Jet Stores (Pty) Ltd, a subsidiary of the regional textile retailer, Edcon has reportedly started shutting down some of its stores in a bid to save sales in Botswana.
Information reaching this publication is that Jet Stores has begun the throbbing but sales saving move to shut some doors to ward off retail cannibalization.
Jet is a subsidiary of Edcon alongside Edgars Stores among others.
Edcon, whose strategy is underpinned by comparable store growth, new space growth, margin expansion and credit, has been in operation for more than 80 years and have expanded its footprint to include over 1 273 stores through nine different store formats.
Retail cannibalization occurs when a company’s new stores steal customers from existing stores in a development that has got the eventual reduction of overall sales even though sales in the new stores generally do well.
Although Jet Stores Regional Manager – North, Nelson Sankoloba could not be reached at the time of going to press, Voice Money is reliably informed that a number of stores are being shut down.
Some Jet Stores staff who talked to Voice Money on condition of anonymity explained that a number of shops in Gaborone and Francistown as well as a number of major villages have been closed.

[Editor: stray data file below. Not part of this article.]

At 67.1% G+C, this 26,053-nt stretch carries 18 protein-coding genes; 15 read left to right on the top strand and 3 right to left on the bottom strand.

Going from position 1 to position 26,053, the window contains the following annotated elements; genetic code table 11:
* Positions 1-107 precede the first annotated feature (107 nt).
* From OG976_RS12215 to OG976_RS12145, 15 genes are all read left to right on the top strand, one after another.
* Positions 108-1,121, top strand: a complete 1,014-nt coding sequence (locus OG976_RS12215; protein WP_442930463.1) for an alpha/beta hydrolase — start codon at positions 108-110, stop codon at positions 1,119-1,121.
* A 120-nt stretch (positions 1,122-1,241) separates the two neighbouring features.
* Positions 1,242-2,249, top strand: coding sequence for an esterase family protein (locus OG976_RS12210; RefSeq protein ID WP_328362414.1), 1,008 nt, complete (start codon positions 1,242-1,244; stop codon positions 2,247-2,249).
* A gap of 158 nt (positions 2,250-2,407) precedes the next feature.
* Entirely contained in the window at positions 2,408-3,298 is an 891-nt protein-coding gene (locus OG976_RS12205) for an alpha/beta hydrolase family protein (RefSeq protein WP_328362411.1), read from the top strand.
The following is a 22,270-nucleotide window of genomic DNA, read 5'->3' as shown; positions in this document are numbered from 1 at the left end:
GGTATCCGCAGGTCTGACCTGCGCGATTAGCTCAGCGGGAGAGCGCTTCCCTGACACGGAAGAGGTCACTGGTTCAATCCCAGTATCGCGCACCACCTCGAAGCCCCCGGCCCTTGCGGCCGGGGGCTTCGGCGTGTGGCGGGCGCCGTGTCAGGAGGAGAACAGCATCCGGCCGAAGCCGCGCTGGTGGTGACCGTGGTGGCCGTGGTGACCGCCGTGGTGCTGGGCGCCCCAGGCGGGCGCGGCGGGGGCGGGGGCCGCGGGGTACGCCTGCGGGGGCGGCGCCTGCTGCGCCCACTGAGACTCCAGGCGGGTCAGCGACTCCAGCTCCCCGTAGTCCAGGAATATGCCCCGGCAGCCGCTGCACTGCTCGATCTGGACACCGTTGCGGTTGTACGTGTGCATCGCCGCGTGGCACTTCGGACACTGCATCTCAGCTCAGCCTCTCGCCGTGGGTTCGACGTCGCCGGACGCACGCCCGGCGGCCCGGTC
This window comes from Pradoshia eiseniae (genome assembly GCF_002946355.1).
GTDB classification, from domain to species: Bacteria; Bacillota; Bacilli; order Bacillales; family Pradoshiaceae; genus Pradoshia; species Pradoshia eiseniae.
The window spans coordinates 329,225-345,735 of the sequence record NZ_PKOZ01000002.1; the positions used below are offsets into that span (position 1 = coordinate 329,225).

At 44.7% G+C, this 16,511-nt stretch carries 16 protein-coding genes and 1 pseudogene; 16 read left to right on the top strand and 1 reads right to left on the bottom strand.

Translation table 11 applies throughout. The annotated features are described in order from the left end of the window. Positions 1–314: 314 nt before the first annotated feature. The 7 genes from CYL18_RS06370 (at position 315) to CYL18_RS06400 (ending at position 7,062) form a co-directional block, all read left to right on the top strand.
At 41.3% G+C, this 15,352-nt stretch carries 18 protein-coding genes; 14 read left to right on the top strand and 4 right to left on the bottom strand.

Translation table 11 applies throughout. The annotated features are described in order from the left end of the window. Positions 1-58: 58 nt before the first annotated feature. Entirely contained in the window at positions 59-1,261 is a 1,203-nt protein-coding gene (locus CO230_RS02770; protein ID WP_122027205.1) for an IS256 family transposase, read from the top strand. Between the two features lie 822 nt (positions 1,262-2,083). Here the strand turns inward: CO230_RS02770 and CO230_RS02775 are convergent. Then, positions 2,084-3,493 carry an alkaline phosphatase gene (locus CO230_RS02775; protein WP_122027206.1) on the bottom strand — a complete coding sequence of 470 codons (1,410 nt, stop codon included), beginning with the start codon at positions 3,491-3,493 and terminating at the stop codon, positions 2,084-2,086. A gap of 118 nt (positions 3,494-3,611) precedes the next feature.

“Mr. Sankoloba is actually attending meetings in South Africa over the closure of stores,” revealed one member of staff, adding that Barclays Plaza branch in Francistown has been closed already.
She added: “The employees are currently packing up the merchandise that is being taken to other branches in Francistown and Selibe-Phikwe. But the most worrying issue is that the future of employees remains unknown.”
In May this year, Edcon Chief Executive Officer, Bernie Brookes, told the South African media that retail cannibalization is becoming a significant feature in the markets in which the retail group do operate in and it is for this reason that Edcon is shutting down stores where it can.
Cannibalization can hurt sales volumes and market share, he was quoted as saying. “As the leases come up, we are reviewing the stores to see if we should keep them open or not. It’s the most sensible thing to do, especially if you consider the market as it is right now,” said Brookes.
“In some cases, we are looking at reducing store size by closing certain departments or floors,” said Brookes.
In the year ended March 25, Edcon closed eight Edgars stores, four Jet stores and five Jet Mart stores.